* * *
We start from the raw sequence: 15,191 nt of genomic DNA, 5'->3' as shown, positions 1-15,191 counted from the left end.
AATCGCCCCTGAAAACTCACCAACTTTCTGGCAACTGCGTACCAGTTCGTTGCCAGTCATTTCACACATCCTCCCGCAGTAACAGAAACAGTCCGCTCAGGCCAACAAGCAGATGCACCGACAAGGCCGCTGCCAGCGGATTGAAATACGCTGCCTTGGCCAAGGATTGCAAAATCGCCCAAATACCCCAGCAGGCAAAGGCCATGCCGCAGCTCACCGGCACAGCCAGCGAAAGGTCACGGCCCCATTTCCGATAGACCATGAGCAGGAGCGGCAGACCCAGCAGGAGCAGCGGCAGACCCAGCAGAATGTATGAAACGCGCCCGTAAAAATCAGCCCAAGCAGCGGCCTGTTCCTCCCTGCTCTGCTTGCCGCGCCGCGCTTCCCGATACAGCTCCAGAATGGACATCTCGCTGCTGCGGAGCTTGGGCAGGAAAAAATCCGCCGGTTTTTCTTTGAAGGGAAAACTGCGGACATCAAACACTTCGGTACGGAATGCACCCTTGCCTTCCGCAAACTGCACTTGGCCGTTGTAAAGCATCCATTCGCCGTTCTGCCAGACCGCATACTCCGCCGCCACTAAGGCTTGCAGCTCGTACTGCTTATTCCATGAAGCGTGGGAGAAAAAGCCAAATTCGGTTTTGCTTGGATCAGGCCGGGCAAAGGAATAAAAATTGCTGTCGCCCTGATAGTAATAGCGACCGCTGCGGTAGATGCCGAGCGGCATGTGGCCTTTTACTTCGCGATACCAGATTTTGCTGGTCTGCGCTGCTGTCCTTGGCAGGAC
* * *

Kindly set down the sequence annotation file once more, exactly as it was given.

We start from the raw sequence: 15,191 nt of genomic DNA, 5'->3' as shown, positions 1-15,191 counted from the left end.
AATCGCCCCTGAAAACTCACCAACTTTCTGGCAACTGCGTACCAGTTCGTTGCCAGTCATTTCACACATCCTCCCGCAGTAACAGAAACAGTCCGCTCAGGCCAACAAGCAGATGCACCGACAAGGCCGCTGCCAGCGGATTGAAATACGCTGCCTTGGCCAAGGATTGCAAAATCGCCCAAATACCCCAGCAGGCAAAGGCCATGCCGCAGCTCACCGGCACAGCCAGCGAAAGGTCACGGCCCCATTTCCGATAGACCATGAGCAGGAGCGGCAGACCCAGCAGGAGCAGCGGCAGACCCAGCAGAATGTATGAAACGCGCCCGTAAAAATCAGCCCAAGCAGCGGCCTGTTCCTCCCTGCTCTGCTTGCCGCGCCGCGCTTCCCGATACAGCTCCAGAATGGACATCTCGCTGCTGCGGAGCTTGGGCAGGAAAAAATCCGCCGGTTTTTCTTTGAAGGGAAAACTGCGGACATCAAACACTTCGGTACGGAATGCACCCTTGCCTTCCGCAAACTGCACTTGGCCGTTGTAAAGCATCCATTCGCCGTTCTGCCAGACCGCATACTCCGCCGCCACTAAGGCTTGCAGCTCGTACTGCTTATTCCATGAAGCGTGGGAGAAAAAGCCAAATTCGGTTTTGCTTGGATCAGGCCGGGCAAAGGAATAAAAATTGCTGTCGCCCTGATAGTAATAGCGACCGCTGCGGTAGATGCCGAGCGGCATGTGGCCTTTTACTTCGCGATACCAGATTTTGCTGGTCTGCGCTGCTGTCCTTGGCAGGAC